Trekking in Chiang Mai is highly popular and for good reason - Chiang Mai is a hiking paradise, surrounded by easily accessible mountains with vast spiderwebs of trails. However it can be difficult to find good information on these treks in Thai or in English. Fortunately, Chiang Mai Hiking has let us use their trip reports, photos and GPS files to bring you a collection of the best day trips outside of Chiang Mai. All of these are accessible to independent hikers, but if you'd like to join the CM Hiking group on an outing you can keep up with them on chiangmaihiking.wordpress.com.
Huay Tung Tao is popular as a quick and easy getaway from the city, but the nearby forest holds some great trails. It's actually possible to hike (or take a mountain or dirt bike) all the way from the lake to Doi Suthep, but that's not recommended. A better idea is to head up to Dtaat Mook waterfall about 2km behind the lake. It's reasonably large and worth the walk, and since it's only accessible by foot you're likely to be the only visitor.
Probably the most popular trek in Chiang Mai, the Pilgrim's Trail goes up the side of the mountain all the way to Wat Doi Suthep. It's a straight shot, so the distance is much shorter than the road, and the trail goes through the strange and beautiful waterfall temple Wat Palaad. The trail is a bit steep but should be doable by any sort-of fit adult. You can park at the CMU arboretum and catch a songthaew back from Doi Suthep.
Only about 30 minutes from Chiang Mai, Ob Khan national park is home to a big canyon with surprisingly deep water. It's not as impressive a gorge as Ob Luang, its more famous counterpart, but Ob Khan is much closer to CM and is possible to do in a day. Entrance to the park is free and there are trails that follow the river. When you get tired, it's even deep enough for a swim in some places.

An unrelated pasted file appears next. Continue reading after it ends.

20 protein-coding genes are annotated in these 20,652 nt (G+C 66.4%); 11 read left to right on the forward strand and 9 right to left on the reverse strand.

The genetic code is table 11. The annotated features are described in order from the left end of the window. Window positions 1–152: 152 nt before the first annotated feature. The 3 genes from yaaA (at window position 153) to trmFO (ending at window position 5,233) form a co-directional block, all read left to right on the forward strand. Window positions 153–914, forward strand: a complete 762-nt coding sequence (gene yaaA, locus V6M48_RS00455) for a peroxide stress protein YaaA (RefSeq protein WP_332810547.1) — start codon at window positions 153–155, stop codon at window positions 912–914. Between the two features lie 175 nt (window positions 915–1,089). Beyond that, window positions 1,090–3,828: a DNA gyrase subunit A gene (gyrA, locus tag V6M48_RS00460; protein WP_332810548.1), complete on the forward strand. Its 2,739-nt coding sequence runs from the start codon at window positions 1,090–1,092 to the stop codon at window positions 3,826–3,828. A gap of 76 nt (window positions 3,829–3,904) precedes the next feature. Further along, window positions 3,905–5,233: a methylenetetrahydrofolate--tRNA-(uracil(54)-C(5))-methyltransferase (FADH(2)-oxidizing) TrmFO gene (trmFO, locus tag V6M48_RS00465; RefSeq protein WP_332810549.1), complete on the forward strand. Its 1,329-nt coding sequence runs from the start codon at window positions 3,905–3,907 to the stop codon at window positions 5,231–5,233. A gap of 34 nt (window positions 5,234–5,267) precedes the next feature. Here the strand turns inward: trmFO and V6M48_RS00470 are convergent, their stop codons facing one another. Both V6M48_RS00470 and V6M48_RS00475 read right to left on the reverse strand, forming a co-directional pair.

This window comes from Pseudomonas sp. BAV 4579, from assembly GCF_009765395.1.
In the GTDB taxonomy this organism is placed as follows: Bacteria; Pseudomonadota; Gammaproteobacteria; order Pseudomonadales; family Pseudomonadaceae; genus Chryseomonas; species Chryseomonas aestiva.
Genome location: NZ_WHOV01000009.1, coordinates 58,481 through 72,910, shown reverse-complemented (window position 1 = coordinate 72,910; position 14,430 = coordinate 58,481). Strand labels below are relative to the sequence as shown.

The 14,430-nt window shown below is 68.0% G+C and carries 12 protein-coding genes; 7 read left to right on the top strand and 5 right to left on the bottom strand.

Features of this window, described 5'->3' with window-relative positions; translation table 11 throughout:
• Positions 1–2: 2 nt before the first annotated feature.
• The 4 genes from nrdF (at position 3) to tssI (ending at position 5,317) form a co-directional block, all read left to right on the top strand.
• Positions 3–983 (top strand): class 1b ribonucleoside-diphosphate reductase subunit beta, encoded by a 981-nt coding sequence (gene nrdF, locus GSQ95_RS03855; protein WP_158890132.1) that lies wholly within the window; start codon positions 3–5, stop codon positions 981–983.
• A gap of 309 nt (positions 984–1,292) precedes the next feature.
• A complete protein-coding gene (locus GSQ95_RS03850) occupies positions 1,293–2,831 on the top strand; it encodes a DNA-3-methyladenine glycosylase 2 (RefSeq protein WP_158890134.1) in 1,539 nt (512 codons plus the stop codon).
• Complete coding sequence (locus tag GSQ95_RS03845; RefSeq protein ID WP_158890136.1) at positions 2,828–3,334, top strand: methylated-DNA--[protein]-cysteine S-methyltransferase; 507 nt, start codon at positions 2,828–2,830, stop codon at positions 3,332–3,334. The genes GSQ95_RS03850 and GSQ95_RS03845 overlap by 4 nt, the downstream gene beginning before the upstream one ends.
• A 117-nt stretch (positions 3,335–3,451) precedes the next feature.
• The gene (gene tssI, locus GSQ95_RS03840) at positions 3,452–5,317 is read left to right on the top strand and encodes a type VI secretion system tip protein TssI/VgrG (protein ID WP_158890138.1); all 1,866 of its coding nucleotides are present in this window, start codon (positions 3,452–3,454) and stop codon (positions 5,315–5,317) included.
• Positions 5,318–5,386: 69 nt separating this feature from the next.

There are several trails around the picturesque village of Mae Kampong, near Flight of the Gibbon in the mountains east of Chiang Mai. The forests here are lush and old, with towering yang trees and a multi-tiered waterfall. While you could do the hike independently, the village is trying their hand at grassroots tourism and you're better off hiring a guide. You can also do a night at their homestay. You can find out more at...
Not at all well known, Doi Ton is a big cliff that overlooks the valley south of Sankamphaeng. The trek begins at a secluded reservoir, up to the Chiang Mai-Lamphun border, follows the ridge a bit and heads back down the the reservoir. The incline is quite steep and the trail may be hard to find in places, but for hardcore hikers who want a little more adventure in their day trip this may be the place to go.
Lastly, here's an amazing file put together by the CMHike people of tons of trails (both bike and foot) around Doi Suthep. Obviously there are many, many more hike than we're able to list here, so this might help you find some of them.
Have you found any great trails around Chiang Mai? Let us know! [email protected]